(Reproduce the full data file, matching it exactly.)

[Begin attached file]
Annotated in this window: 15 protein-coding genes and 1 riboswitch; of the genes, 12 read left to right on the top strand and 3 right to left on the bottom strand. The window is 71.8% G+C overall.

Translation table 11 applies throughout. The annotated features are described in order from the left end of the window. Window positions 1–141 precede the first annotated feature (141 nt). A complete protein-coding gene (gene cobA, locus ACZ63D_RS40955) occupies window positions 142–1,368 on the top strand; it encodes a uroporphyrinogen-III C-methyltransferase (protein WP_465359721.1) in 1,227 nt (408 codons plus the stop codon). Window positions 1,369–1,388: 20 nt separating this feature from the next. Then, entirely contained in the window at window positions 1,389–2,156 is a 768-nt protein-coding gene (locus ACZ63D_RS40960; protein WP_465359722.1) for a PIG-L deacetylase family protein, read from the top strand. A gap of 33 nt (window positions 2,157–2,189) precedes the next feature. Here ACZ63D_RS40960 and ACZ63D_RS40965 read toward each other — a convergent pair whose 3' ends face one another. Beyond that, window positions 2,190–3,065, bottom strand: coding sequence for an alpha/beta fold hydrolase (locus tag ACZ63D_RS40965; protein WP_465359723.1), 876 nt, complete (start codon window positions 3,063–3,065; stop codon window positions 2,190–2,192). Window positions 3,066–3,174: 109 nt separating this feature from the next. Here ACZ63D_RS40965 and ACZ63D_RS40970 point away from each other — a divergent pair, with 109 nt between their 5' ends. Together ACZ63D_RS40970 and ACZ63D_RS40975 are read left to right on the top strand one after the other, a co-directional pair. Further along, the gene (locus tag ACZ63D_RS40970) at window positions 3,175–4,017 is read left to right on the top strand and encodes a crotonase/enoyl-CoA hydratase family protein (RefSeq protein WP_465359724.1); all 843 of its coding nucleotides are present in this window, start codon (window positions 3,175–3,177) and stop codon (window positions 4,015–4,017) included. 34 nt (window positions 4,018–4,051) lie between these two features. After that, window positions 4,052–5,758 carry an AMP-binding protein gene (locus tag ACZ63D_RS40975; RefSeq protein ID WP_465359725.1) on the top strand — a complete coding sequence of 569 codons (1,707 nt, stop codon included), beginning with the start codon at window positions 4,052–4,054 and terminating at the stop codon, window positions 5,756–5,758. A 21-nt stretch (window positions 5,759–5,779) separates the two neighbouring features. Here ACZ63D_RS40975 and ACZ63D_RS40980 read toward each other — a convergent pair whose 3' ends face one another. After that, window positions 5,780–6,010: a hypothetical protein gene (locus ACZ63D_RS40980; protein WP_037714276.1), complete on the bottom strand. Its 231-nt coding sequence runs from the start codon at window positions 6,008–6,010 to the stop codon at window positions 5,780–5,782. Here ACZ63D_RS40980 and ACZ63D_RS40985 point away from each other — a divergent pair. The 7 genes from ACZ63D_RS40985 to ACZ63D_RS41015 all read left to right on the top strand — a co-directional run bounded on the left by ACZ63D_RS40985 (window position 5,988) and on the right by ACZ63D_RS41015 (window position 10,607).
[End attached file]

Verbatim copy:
Annotated in this window: 15 protein-coding genes and 1 riboswitch; of the genes, 12 read left to right on the top strand and 3 right to left on the bottom strand. The window is 71.8% G+C overall.

Translation table 11 applies throughout. The annotated features are described in order from the left end of the window. Window positions 1–141 precede the first annotated feature (141 nt). A complete protein-coding gene (gene cobA, locus ACZ63D_RS40955) occupies window positions 142–1,368 on the top strand; it encodes a uroporphyrinogen-III C-methyltransferase (protein WP_465359721.1) in 1,227 nt (408 codons plus the stop codon). Window positions 1,369–1,388: 20 nt separating this feature from the next. Then, entirely contained in the window at window positions 1,389–2,156 is a 768-nt protein-coding gene (locus ACZ63D_RS40960; protein WP_465359722.1) for a PIG-L deacetylase family protein, read from the top strand. A gap of 33 nt (window positions 2,157–2,189) precedes the next feature. Here ACZ63D_RS40960 and ACZ63D_RS40965 read toward each other — a convergent pair whose 3' ends face one another. Beyond that, window positions 2,190–3,065, bottom strand: coding sequence for an alpha/beta fold hydrolase (locus tag ACZ63D_RS40965; protein WP_465359723.1), 876 nt, complete (start codon window positions 3,063–3,065; stop codon window positions 2,190–2,192). Window positions 3,066–3,174: 109 nt separating this feature from the next. Here ACZ63D_RS40965 and ACZ63D_RS40970 point away from each other — a divergent pair, with 109 nt between their 5' ends. Together ACZ63D_RS40970 and ACZ63D_RS40975 are read left to right on the top strand one after the other, a co-directional pair. Further along, the gene (locus tag ACZ63D_RS40970) at window positions 3,175–4,017 is read left to right on the top strand and encodes a crotonase/enoyl-CoA hydratase family protein (RefSeq protein WP_465359724.1); all 843 of its coding nucleotides are present in this window, start codon (window positions 3,175–3,177) and stop codon (window positions 4,015–4,017) included. 34 nt (window positions 4,018–4,051) lie between these two features. After that, window positions 4,052–5,758 carry an AMP-binding protein gene (locus tag ACZ63D_RS40975; RefSeq protein ID WP_465359725.1) on the top strand — a complete coding sequence of 569 codons (1,707 nt, stop codon included), beginning with the start codon at window positions 4,052–4,054 and terminating at the stop codon, window positions 5,756–5,758. A 21-nt stretch (window positions 5,759–5,779) separates the two neighbouring features. Here ACZ63D_RS40975 and ACZ63D_RS40980 read toward each other — a convergent pair whose 3' ends face one another. After that, window positions 5,780–6,010: a hypothetical protein gene (locus ACZ63D_RS40980; protein WP_037714276.1), complete on the bottom strand. Its 231-nt coding sequence runs from the start codon at window positions 6,008–6,010 to the stop codon at window positions 5,780–5,782. Here ACZ63D_RS40980 and ACZ63D_RS40985 point away from each other — a divergent pair. The 7 genes from ACZ63D_RS40985 to ACZ63D_RS41015 all read left to right on the top strand — a co-directional run bounded on the left by ACZ63D_RS40985 (window position 5,988) and on the right by ACZ63D_RS41015 (window position 10,607).